Bulletproof Whiteboards Could Be Lifesavers in Schools

08-Mar-2018

Clifton Steel and their sub-company, Safe Place Solutions, have been featured in Cleveland Jewish News for our bulletproof whiteboards. 

Bulletproof whiteboards could be lifesavers in schools

Bulletproof whiteboard

Safe Place Solutions president Herbert Neides displays a Wonderboard, a bulletproof, movable whiteboard he hopes can help protect people in the event of school or workplace shootings.

Submitted photo

Following the Feb. 14 deaths of 17 students and staff at Marjory Stoneman Douglas High School in Parkland, Fla., Maple Heights businessman Herbert Neides believes his Wonderboard could provide some protection – or even save lives – in the event of another school shooting.

Neides, a Gates Mills resident, is president of both Clifton Steel and Safe Place Solutions. The latter produces the Wonderboard, a bulletproof whiteboard that can roll in front of a door and lock in place. That functionality could provide students attempting to hide or escape an attack valuable time to do so, Neides said.

The Wonderboard is available in various sizes, the most common costing $1,500 and weighing about 460 pounds. Clifton Steel designed the Wonderboard in 2017, and Safe Place Solutions was created shortly thereafter to showcase its suite of products.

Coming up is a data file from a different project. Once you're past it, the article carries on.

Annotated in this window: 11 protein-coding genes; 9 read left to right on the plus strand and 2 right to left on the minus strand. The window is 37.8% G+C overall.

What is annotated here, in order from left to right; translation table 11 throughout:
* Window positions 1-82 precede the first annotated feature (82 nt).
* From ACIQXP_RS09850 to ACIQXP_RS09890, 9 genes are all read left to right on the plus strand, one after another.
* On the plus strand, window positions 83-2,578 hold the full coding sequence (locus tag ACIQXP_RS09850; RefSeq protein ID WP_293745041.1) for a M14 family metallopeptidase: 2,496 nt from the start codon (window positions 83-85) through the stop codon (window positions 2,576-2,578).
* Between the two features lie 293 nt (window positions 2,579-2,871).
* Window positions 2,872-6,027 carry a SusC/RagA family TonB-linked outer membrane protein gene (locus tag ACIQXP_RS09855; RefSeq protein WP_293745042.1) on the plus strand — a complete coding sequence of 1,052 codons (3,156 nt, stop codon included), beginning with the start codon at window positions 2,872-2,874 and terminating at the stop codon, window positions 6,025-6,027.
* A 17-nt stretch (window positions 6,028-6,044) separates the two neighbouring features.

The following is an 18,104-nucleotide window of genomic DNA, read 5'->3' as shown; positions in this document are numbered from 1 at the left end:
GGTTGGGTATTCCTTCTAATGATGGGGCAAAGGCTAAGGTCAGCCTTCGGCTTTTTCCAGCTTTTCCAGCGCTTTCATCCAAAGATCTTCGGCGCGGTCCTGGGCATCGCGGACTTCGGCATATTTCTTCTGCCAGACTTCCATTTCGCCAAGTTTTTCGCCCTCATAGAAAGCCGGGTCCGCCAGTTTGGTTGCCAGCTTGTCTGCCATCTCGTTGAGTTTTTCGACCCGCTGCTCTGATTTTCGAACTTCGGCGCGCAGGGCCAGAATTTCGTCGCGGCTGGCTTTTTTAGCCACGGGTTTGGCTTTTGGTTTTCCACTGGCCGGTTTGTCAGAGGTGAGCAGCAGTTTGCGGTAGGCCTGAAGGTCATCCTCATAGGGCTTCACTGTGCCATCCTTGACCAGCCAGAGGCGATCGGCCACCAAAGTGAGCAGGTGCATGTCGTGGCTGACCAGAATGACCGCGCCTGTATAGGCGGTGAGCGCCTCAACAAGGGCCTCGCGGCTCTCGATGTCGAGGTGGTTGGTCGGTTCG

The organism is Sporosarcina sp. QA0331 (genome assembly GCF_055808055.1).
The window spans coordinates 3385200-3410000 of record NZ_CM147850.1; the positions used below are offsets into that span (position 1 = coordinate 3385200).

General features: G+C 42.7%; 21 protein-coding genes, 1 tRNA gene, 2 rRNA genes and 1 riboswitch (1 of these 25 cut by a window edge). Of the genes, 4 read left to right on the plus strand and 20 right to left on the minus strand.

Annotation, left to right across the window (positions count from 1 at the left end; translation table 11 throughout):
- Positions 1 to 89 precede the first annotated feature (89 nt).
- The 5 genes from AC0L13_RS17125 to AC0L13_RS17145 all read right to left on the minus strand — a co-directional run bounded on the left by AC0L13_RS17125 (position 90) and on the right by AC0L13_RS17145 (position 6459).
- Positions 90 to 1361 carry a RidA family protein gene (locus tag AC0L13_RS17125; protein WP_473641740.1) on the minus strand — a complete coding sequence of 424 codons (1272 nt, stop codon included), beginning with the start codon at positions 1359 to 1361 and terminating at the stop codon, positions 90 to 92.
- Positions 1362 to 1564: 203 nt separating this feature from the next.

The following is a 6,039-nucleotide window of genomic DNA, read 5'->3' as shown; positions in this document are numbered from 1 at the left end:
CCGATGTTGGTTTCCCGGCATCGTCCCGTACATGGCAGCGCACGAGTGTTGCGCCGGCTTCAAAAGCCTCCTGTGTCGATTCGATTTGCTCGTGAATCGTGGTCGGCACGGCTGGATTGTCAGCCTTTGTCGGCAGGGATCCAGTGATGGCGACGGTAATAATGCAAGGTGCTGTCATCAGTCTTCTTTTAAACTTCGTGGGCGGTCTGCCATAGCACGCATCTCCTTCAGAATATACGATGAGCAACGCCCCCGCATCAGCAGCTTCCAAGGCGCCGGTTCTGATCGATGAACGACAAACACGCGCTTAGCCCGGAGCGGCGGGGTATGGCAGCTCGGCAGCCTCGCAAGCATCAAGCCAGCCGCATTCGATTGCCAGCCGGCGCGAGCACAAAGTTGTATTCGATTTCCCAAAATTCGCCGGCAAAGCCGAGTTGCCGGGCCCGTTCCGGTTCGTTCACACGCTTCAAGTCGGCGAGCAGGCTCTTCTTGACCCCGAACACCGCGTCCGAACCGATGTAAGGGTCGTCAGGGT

Now, the company is developing a program to donate Wonderboards to area schools, said Neides, adding that in the meantime, Safe Place Solutions would deliver any Wonderboard someone purchases and donates to a school.

“There’s millions and millions of guns (in the United States), but no one is talking about armor,” said Neides, a Gates Mills resident who attends Suburban Temple-Kol Ami in Beachwood. “(At Clifton Steel), we’re in the military ballistics armor business. Traditionally, we’ve made armor products for all kinds of applications. Now, we’ve developed a product line for armor in public spaces.”

In Parkland, 17 people were killed when a former student opened fire with an AR-15 semi-automatic rifle on students and teachers exiting the building. While Neides won’t claim the Wonderboard could have prevented such a tragedy, he said it would offer protection from bullets like those used in the Parkland shooting.

His main challenge has been spreading the word about this type of product to places like schools and banks, he said.

“We want people to know this type of protection exists,” Neides said. “No one knows how to approach a market with it; something that hasn’t been brought before.”

He said the Wonderboard is an easier solution than simply making the doors of school classrooms bulletproof. While it’s possible to make the armor into a door, there are regulatory issues and building codes that can make that costly and difficult for schools, not to mention challenges with the locking mechanism and the sheer weight of the armor.

“(The Wonderboard) doesn’t require building permits, it doesn’t require construction,” he said.

 

 

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